Energy bills blow to Britain as new green levy set to be introduced

Talk TV host Dr David Bull calls for green levy to be scrapped

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Households in the UK will soon face another green levy, as the Government announced that it is scrapping surcharges on certain energy-intensive industries like steelworks and car factories. Ministers have however clarified that households would not pay this surcharge until energy bills fall from current levels. But, this new levy will come after Britons have spent over a year grappling with soaring energy costs.

In the year following Russia’s invasion of Ukraine, millions of families have been thrust into fuel poverty, as they struggled to afford the record-high gas and electricity bills. This reached £2,500 since October last year.

Today, the Government announced that 300 businesses across the UK will benefit from the British Industry Supercharger, which is a set of targeted measures aimed at reducing the energy costs for key UK industries like steel, metals, chemicals and paper.

Through this measure, the UK is looking to support these industries, and ensure that their energy costs are in line with other major economies around the world, which will “level the playing field for British companies across Europe.”

These industries are the ones that were particularly hit by the cost of surging cost of electricity, leaving them at risk of being left in the dust by competitors in other countries in Europe and the US.

To boost their competitiveness, ministers have scrapped charges like the Feed in Tariff, Contracts for Difference and the Renewables Obligation, as well as GB Capacity Market costs, saving them an estimated £20 per megawatt hour on their bills.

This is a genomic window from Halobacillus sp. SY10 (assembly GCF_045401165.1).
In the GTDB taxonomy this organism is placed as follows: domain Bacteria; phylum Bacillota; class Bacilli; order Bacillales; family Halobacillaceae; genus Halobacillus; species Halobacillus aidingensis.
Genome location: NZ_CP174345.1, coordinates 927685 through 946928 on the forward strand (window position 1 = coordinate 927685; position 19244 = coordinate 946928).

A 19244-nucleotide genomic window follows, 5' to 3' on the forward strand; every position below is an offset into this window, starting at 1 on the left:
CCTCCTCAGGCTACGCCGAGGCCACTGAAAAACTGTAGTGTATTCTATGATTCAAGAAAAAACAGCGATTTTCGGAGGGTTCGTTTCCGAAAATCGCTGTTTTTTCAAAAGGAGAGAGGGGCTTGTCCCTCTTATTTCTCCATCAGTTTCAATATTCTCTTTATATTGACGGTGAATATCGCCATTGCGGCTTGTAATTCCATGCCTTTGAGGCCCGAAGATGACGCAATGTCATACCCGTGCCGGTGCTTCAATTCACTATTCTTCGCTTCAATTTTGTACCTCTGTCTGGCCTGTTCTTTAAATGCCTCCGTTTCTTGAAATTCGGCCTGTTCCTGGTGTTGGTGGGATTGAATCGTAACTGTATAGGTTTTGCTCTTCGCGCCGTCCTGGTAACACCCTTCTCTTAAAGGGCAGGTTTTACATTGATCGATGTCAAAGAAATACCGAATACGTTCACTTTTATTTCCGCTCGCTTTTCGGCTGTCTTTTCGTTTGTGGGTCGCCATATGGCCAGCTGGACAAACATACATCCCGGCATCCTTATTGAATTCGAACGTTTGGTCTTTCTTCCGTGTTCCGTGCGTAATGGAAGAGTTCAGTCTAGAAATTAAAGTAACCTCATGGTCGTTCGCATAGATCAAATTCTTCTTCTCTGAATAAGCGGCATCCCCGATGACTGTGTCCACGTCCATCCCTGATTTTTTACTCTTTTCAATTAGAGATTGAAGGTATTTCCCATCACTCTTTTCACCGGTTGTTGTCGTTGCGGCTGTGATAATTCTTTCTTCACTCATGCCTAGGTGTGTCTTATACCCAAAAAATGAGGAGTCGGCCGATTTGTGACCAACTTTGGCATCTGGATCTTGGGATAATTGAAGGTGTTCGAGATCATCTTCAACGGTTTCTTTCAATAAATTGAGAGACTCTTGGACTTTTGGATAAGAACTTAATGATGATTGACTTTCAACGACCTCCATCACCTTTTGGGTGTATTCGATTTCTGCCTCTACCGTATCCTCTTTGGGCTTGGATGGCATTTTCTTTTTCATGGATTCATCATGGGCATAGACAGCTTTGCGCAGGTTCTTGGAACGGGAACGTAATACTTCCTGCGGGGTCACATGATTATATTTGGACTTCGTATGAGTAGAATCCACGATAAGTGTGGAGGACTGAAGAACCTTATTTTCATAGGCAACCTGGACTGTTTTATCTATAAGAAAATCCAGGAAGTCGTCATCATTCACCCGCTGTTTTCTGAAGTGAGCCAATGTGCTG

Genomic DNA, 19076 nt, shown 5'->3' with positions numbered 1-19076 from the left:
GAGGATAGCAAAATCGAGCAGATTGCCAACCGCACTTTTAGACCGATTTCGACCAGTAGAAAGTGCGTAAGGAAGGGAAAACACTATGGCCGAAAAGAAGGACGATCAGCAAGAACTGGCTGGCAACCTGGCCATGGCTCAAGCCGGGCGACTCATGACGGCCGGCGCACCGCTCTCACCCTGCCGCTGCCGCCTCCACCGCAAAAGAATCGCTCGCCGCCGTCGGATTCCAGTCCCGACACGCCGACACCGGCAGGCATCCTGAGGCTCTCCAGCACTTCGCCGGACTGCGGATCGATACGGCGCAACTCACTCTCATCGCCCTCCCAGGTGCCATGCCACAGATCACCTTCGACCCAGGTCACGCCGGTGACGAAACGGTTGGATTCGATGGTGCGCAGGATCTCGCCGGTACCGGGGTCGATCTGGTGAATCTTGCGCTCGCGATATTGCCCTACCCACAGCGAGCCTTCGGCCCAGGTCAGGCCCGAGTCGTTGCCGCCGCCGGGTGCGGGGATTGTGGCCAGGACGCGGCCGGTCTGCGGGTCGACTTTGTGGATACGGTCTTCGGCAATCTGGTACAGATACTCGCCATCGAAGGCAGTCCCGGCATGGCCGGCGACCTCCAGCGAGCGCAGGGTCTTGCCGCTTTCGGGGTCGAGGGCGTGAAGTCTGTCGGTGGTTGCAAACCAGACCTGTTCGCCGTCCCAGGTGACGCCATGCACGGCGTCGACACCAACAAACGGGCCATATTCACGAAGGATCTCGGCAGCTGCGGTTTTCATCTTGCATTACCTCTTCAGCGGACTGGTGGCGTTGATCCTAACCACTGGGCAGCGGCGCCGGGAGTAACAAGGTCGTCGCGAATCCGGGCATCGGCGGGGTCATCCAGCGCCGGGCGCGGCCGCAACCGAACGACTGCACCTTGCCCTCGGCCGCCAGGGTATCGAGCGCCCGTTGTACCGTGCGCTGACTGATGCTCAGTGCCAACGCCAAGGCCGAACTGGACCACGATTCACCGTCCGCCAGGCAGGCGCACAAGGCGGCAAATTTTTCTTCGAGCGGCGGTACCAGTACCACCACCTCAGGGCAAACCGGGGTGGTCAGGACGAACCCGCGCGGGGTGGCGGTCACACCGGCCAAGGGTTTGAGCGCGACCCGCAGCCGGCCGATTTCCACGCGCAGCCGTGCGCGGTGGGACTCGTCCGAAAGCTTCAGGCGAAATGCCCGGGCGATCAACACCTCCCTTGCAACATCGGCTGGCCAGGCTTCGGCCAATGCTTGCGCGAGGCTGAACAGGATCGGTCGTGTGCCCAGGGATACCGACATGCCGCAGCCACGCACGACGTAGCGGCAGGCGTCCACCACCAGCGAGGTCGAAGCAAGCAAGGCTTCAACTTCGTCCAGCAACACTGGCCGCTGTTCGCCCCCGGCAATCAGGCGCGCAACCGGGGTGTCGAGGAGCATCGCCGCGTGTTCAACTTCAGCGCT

The announcement was hailed by industrial groups, as soaring energy prices have been blamed for some of the UK steel industries’ difficulties, which is currently struggling to find the funds it needs to invest in low carbon technologies.

In 2021, UK steelmakers warned that its competitors in Europe were “constantly laughing” at British manufacturers as they flooded the market with cheaper steel produced at lower costs.

Gareth Stace, Director General of UK Steel, said: “UK industrial electricity prices have been uncompetitive for many years, and today, the Government took a great step towards levelling the playing field for the steel industry.

“We welcome this announcement and look forward to working with Government to ensure full price parity with European competitors. It is essential we can compete on an equal footing, in the short term, within the fiercely competitive steel market, both in Europe and globally.”

Dave Dalton, the chair of the Energy Intensive Users Group, said: “We welcome today’s announcement with the measures to reduce electricity prices for energy intensive industries.

“These measures will bring our industrial electricity prices more in line with those in other countries and help the competitiveness and decarbonisation of energy-intensive industries in the UK”.

However, Whitehall sources last night warned that billpayers would have to fund some of the costs of the scheme, the Telegraph reports.

While households would face an additional levy under the Household Payments Mechanism, the sources insisted that these would not be implemented until energy bills fall.

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This additional surcharge is expected to be relatively modest at an estimated £3 to £5 per customer, and now be levied on households until 2025.

Business and Trade Secretary Kemi Badenoch said: “This is carefully crafted support that will mean strategically-important UK industries like steel and chemicals remain competitive on the world stage.

“We will back these businesses to keep on growing our economy and delivering high-quality jobs and investment into the UK, as well as the products we rely on for our everyday lives and work.”

Energy Security Secretary Grant Shapps said: “Putin’s weaponization of energy has shown how secure and affordable energy is vital to all parts of our economy – especially key sectors like steel and chemicals.

“Today’s measures will help deliver the affordable, reliable energy that these industries need to become greener, and secure jobs for the future.”

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